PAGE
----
Christine M. Drea
Earl D. McLean Professor
I have two broad research interests, sexual differentiation and social behavior, both focused on hyenas and primates. I am particularly interested in unusual species in which the females display a suite of masculinized characteristics, including male- like or exaggerated external genitalia and social dominance. The study of naturally occurring hormones in such unique mammals can reveal general processes of hormonal activity, expressed in genital morphology, reproductive development, and social behavior. Taking a combined laboratory and field approach allows me to relate captive data to various facets of the animals' natural habitat, thereby enhancing the ecological validity of assay procedures and enriching interpretation in an evolutionary framework. The goal of comparative studies of hyenas and lemurs is to help elucidate the mechanisms of mammalian sexual differentiation.
My research program in social behavior focuses on social learning and group cohesion. Using naturalistic tasks that I present to captive animals in socially relevant contexts, I can investigate how social interaction modulates behavior, problem- solving, and cognitive performance. By studying and comparing models of carnivore and primate foraging, I can better understand how group-living animals modify their actions to meet environmental demands. A primary interest is determining whether similar factors, related to having a complex social organization, influence learning and performance across taxonomic groups. I am also interested in how animals learn rules of social conduct and maintain social cohesion, as evidenced by their patterns of behavioral developmental, the intricate balance between aggression and play, the expression of scent marking, and the social facilitation or inhibition of behavior.
Glickman, S. E., et al. “Social facilitation, affiliation, and dominance in the social life of spotted hyenas.” Annals of the New York Academy of Sciences, vol. 807, Jan. 1997, pp. 175–84. Epmc, doi:10.1111/j.1749-6632.1997.tb51919.x. Full Text
Drea, C. M., et al. “Aggression decreases as play emerges in infant spotted hyaenas: Preparation for joining the clan.” Animal Behaviour, vol. 51, no. 6, Jan. 1996, pp. 1323–36. Scopus, doi:10.1006/anbe.1996.0136. Full Text
Drea, C. M., et al. “Neonatal testosterone and handedness in yearling rhesus monkeys (Macaca mulatta).” Physiology & Behavior, vol. 58, no. 6, Dec. 1995, pp. 1257–62. Epmc, doi:10.1016/0031-9384(95)02026-8. Full Text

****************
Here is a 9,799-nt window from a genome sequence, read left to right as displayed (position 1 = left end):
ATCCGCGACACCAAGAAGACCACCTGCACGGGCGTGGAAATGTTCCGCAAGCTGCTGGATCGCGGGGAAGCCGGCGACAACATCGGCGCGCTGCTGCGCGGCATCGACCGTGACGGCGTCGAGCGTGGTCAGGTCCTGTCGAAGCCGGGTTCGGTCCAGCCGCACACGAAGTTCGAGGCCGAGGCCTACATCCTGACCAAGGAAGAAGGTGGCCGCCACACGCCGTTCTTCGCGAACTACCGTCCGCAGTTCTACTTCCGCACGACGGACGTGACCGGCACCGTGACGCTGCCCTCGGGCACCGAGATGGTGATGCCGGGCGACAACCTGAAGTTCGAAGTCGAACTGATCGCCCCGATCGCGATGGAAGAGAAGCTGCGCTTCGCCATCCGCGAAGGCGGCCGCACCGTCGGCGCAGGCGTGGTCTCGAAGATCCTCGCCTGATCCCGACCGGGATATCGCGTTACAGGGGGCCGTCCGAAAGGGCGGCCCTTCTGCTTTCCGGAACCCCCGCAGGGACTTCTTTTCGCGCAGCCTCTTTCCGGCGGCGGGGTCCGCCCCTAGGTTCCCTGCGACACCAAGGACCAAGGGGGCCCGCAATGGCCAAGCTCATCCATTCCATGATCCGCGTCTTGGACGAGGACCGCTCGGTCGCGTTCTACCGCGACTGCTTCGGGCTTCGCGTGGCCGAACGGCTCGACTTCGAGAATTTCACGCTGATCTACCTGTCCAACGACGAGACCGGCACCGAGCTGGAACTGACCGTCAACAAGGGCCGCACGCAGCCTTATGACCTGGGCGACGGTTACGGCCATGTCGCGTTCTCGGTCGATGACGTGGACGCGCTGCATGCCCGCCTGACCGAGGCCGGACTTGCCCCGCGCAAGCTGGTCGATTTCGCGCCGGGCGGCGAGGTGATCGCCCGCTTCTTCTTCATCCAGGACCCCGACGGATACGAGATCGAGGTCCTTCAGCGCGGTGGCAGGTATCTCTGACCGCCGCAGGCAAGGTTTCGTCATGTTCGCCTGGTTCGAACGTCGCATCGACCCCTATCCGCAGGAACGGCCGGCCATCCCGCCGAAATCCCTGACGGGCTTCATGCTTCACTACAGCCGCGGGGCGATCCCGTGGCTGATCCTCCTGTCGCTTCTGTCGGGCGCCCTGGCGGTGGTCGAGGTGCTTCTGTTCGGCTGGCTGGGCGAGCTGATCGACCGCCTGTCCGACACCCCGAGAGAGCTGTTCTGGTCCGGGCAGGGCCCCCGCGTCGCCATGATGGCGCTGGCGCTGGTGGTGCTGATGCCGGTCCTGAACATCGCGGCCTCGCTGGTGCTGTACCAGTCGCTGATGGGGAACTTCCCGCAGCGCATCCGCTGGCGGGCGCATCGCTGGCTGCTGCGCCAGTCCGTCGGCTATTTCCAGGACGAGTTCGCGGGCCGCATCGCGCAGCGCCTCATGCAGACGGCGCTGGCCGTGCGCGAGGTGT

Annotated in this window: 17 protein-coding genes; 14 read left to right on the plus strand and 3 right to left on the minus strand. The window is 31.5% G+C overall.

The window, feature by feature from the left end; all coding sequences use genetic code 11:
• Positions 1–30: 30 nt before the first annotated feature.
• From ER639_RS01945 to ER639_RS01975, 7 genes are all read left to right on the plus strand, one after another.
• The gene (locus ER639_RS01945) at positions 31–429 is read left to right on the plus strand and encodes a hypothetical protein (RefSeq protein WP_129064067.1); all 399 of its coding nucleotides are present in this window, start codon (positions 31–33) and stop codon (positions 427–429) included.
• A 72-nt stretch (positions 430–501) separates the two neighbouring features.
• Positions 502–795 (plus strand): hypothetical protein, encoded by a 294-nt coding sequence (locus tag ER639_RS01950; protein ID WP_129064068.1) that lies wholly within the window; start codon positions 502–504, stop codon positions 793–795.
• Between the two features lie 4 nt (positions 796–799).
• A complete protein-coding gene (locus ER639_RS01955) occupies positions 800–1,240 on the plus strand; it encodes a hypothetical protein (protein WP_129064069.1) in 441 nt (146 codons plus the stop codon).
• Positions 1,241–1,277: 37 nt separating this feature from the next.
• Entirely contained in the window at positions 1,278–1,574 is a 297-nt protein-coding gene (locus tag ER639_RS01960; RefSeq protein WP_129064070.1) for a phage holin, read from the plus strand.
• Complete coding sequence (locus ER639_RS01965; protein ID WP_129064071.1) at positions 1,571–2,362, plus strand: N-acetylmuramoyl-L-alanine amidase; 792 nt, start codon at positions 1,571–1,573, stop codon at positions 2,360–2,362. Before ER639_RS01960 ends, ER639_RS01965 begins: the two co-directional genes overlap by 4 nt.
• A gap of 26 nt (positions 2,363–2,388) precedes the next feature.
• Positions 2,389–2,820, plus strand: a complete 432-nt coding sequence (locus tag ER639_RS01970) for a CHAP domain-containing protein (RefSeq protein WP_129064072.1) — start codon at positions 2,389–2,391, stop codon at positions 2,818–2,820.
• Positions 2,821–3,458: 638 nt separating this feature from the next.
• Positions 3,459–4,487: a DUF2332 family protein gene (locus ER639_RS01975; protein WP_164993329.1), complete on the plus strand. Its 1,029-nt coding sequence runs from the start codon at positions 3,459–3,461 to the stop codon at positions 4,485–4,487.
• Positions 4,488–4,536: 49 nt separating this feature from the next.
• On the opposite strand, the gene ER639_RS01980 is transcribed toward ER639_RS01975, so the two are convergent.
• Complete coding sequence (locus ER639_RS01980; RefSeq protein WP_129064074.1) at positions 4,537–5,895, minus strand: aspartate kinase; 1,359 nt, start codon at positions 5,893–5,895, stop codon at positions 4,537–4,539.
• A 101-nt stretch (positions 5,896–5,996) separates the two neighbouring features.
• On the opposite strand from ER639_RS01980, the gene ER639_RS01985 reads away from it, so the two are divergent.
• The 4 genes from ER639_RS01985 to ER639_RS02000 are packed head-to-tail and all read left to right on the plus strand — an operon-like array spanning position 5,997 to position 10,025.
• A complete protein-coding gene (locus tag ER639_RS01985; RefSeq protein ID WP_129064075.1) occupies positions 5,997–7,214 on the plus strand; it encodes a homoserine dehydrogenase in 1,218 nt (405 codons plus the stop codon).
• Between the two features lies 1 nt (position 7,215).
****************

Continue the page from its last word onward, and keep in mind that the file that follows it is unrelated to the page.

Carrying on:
Drea, C. M., and K. Wallen. “Gradual acquisition of visual discrimination tasks in a social group of rhesus monkeys (Macaca mulatta).” Animal Learning &Amp; Behavior, vol. 23, no. 1, Mar. 1995, pp. 1–8. Scopus, doi:10.3758/BF03198009. Full Text
Fagot, J., et al. “Asymmetrical hand use in rhesus monkeys (Macaca mulatta) in tactually and visually regulated tasks.” Journal of Comparative Psychology (Washington, D.C. : 1983), vol. 105, no. 3, Sept. 1991, pp. 260–68. Epmc, doi:10.1037/0735-7036.105.3.260. Full Text
Fagot, J., et al. “Asymmetrical hand use in rhesus monkeys (Macaca mulatta) in tactually and visually regulated tasks.” Journal of Comparative Psychology (Washington, D.C. : 1983), vol. 105, no. 3, 1991, pp. 260–68. Scival, doi:10.1037//0735-7036.105.3.260. Full Text
Nagata, M., et al. “Polyol and vacuole formation in cultured canine lens epithelial cells.” Experimental Eye Research, vol. 48, no. 5, May 1989, pp. 667–77. Epmc, doi:10.1016/0014-4835(89)90008-0. Full Text
Katz, M. L., et al. “Age-related alterations in vitamin A metabolism in the rat retina.” Experimental Eye Research, vol. 44, no. 6, June 1987, pp. 939–49. Epmc, doi:10.1016/s0014-4835(87)80055-6. Full Text
Katz, M. L., et al. “Dietary vitamins A and E influence retinyl ester composition and content of the retinal pigment epithelium.” Biochimica Et Biophysica Acta, vol. 924, no. 3, June 1987, pp. 432–41. Epmc, doi:10.1016/0304-4165(87)90157-7. Full Text